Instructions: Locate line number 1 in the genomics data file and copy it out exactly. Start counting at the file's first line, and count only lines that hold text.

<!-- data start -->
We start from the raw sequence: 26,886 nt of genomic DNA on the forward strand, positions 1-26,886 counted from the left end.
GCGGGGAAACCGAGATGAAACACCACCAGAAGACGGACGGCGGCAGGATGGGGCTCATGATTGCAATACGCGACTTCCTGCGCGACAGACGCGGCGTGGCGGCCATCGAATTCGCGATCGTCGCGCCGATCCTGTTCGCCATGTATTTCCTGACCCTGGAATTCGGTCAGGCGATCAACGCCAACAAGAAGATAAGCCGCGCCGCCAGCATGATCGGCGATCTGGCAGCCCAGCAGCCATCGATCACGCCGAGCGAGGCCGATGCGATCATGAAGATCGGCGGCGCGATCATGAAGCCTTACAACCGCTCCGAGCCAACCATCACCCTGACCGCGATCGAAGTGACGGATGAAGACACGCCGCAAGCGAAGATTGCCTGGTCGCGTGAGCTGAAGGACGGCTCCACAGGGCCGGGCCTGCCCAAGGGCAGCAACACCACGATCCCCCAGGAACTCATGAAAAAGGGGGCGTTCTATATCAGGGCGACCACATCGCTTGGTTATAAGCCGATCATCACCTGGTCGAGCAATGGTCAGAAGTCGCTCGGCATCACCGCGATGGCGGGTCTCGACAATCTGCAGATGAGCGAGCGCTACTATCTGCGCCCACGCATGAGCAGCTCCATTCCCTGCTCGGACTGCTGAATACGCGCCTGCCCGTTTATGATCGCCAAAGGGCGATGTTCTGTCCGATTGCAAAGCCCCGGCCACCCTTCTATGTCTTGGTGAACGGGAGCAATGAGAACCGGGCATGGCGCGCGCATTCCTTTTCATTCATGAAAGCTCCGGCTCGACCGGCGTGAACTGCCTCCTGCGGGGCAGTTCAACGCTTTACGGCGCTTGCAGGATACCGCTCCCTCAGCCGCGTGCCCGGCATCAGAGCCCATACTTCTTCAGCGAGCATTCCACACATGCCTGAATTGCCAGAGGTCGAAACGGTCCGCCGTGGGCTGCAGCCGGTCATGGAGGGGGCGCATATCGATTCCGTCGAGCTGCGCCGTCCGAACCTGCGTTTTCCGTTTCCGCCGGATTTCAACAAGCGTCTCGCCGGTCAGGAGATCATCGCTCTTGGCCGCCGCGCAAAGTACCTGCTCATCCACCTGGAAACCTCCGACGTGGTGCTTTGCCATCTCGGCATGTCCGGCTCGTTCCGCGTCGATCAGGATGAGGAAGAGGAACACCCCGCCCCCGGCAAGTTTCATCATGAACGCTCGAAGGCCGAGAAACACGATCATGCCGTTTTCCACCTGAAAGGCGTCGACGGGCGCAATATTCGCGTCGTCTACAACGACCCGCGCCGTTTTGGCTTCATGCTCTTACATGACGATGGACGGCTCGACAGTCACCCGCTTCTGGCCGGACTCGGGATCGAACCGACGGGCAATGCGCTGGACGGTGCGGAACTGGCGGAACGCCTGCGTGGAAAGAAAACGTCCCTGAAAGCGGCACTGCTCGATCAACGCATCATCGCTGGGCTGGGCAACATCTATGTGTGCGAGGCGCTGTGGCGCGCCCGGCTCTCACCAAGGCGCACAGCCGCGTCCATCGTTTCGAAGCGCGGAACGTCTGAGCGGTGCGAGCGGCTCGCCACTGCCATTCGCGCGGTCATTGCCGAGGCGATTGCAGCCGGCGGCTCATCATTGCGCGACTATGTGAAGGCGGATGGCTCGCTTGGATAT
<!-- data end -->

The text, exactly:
We start from the raw sequence: 26,886 nt of genomic DNA on the forward strand, positions 1-26,886 counted from the left end.